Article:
There aren’t many situations where you can imagine Google, Facebook and Twitter uniting for a common cause. But they are just four of over 100 technology companies who have submitted a joint letter to the Federal Communications Commission (FCC) in the United States over its proposed new rules regarding net neutrality. Other signatories include Amazon, Ebay, Etsy, Dropbox, Foursquare, Tumblr, Yahoo, Netflix and Reddit.
“Instead of permitting individualised bargaining and discrimination, the Commission’s rules should protect users and Internet companies on both fixed and mobile platforms against blocking, discrimination, and paid prioritisation, and should make the market for Internet services more transparent,” write the organisations. The letter can be read in full here.
The letter is addressed to FCC Chairman Tom Wheeler, who plans to introduce new rules which will potentially enable internet companies to negotiate “priority bandwidth” with internet service providers. “Net neutrality advocates argue that Internet start-ups might not be able to afford pay for such special treatment, potentially stifling innovation on the Internet,” says Sam Gustin at TIME.
And it isn’t just the Goliaths of the tech industry who are concerned about the precedent that Wheeler’s proposal sets. Protesters have set up camp outside the FCC’s headquarters in Washington, in what The Guardian’s Dominic Rushe calls an “Occupy-style” demonstration: “More than a million people have now signed petitions to the FCC calling for them to enshrine net neutrality rules and prevent a tiered system.”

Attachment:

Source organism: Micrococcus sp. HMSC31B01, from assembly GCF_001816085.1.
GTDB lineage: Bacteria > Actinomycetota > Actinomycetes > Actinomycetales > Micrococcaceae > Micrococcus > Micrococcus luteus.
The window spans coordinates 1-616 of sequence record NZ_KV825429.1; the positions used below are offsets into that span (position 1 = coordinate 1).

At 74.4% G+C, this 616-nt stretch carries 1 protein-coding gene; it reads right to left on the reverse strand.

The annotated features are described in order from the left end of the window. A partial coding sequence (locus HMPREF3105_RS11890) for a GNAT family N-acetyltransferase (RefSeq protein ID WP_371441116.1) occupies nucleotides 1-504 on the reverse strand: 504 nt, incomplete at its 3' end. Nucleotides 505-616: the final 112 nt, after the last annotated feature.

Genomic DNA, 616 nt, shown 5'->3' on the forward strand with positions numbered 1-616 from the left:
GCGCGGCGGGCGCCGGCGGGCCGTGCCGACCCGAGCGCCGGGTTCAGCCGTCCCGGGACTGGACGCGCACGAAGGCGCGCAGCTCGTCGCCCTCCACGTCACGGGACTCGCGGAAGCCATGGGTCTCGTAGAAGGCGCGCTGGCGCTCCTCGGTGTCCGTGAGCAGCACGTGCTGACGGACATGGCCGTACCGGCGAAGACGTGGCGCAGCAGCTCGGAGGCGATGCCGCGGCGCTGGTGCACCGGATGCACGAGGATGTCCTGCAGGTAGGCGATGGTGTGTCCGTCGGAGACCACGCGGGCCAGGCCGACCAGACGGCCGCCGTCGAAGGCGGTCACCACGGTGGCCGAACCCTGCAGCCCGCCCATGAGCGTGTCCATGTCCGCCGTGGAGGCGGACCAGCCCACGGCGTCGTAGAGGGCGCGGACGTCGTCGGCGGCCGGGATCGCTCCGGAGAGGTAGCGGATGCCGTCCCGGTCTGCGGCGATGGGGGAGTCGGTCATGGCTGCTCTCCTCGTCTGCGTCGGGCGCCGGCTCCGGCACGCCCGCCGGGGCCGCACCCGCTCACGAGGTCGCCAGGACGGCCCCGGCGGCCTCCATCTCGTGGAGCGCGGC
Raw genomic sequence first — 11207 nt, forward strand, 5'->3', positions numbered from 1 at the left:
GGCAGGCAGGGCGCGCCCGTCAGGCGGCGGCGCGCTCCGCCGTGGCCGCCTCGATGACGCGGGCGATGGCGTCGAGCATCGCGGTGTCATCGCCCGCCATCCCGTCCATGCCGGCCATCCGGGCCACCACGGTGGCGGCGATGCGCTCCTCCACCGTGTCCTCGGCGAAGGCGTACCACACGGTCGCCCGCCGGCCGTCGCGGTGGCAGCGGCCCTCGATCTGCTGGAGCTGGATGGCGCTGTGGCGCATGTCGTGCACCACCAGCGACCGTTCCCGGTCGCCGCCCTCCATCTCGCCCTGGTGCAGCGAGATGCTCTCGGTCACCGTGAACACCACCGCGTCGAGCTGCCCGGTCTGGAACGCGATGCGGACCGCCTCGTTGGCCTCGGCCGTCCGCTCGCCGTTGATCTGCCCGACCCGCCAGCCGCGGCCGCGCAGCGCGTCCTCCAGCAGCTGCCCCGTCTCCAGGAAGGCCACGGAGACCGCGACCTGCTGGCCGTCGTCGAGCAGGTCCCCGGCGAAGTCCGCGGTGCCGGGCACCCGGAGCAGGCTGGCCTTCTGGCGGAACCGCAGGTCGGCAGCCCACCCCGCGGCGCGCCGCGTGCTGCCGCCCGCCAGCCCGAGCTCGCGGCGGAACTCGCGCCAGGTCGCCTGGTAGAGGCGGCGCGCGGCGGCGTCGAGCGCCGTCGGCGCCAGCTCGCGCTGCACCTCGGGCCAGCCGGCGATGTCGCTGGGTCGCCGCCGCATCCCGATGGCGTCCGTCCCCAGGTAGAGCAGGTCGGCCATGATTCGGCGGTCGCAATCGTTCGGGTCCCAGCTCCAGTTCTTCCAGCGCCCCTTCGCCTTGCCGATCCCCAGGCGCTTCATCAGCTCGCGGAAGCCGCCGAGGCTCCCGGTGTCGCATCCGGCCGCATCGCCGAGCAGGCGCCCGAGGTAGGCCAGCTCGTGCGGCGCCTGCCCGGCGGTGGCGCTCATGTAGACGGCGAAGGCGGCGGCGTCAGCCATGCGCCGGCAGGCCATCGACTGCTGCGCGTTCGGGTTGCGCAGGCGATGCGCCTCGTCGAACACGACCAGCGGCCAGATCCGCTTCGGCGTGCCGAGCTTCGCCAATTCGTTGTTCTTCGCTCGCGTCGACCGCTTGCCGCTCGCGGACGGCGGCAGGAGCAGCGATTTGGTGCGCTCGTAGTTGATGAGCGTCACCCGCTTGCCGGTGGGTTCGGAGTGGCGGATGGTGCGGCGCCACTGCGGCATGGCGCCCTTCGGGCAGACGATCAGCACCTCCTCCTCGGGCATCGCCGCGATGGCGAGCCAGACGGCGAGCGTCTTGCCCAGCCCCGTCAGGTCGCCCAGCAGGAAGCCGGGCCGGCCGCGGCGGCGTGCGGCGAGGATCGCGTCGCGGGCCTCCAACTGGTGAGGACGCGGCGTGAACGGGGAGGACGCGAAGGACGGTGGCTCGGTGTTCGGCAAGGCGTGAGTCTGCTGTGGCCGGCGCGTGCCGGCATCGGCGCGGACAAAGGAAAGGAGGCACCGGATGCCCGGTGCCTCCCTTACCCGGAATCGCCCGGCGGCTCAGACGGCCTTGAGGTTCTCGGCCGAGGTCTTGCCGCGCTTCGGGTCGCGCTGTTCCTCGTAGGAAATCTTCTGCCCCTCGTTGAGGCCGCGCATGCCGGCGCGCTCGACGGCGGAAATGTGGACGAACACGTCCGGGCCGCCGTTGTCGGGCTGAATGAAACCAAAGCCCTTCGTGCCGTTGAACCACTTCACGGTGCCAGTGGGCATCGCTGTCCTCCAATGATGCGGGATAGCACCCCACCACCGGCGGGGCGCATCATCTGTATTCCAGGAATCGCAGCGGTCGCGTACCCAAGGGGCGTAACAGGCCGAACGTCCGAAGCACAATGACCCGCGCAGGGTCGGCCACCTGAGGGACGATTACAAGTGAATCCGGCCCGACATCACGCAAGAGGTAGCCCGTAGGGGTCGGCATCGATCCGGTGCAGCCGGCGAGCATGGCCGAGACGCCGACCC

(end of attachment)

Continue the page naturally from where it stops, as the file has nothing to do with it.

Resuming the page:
Wheeler himself maintains that net neutrality will remain as high a priority as ever. In a blog post last month, he stated: “I am a strong believer in the importance of an Open Internet… The focus of this proposal is on maintaining a broadly available, fast and robust Internet as a platform for economic growth, innovation, competition, free expression, and broadband investment and deployment. Our goal is rules that will encourage broadband providers to continually upgrade service to all.”
You might want to try explaining that to the people picketing your offices, Tom.